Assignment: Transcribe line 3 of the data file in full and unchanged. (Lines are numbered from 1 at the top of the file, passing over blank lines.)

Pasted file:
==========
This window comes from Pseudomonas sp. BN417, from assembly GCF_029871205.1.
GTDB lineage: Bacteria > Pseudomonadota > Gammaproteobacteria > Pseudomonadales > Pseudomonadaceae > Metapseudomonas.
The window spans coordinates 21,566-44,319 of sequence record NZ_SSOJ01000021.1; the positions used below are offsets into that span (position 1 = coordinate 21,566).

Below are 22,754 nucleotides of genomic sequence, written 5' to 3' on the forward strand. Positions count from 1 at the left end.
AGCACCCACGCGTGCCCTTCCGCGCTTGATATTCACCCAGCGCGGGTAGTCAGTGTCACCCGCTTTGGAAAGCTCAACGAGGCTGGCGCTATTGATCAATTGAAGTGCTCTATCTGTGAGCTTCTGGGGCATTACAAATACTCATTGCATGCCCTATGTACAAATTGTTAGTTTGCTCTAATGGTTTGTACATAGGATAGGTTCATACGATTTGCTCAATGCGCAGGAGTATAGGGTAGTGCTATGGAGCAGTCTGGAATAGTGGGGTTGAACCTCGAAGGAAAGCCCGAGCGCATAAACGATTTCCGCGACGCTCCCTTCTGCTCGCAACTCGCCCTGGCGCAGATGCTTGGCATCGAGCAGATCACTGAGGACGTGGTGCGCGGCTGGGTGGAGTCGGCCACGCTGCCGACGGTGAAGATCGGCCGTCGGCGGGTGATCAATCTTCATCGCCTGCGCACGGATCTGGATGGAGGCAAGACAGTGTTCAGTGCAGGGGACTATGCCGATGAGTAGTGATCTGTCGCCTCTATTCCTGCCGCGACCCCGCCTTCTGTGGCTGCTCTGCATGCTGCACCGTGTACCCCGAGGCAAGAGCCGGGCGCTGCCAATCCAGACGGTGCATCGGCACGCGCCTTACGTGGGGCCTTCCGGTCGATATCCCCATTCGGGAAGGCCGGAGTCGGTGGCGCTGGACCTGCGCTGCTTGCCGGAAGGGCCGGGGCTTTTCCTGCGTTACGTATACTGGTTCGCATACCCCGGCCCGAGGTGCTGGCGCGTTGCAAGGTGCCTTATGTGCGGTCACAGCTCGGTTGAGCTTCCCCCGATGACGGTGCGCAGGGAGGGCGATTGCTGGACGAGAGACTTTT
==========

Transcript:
The window spans coordinates 21,566-44,319 of sequence record NZ_SSOJ01000021.1; the positions used below are offsets into that span (position 1 = coordinate 21,566).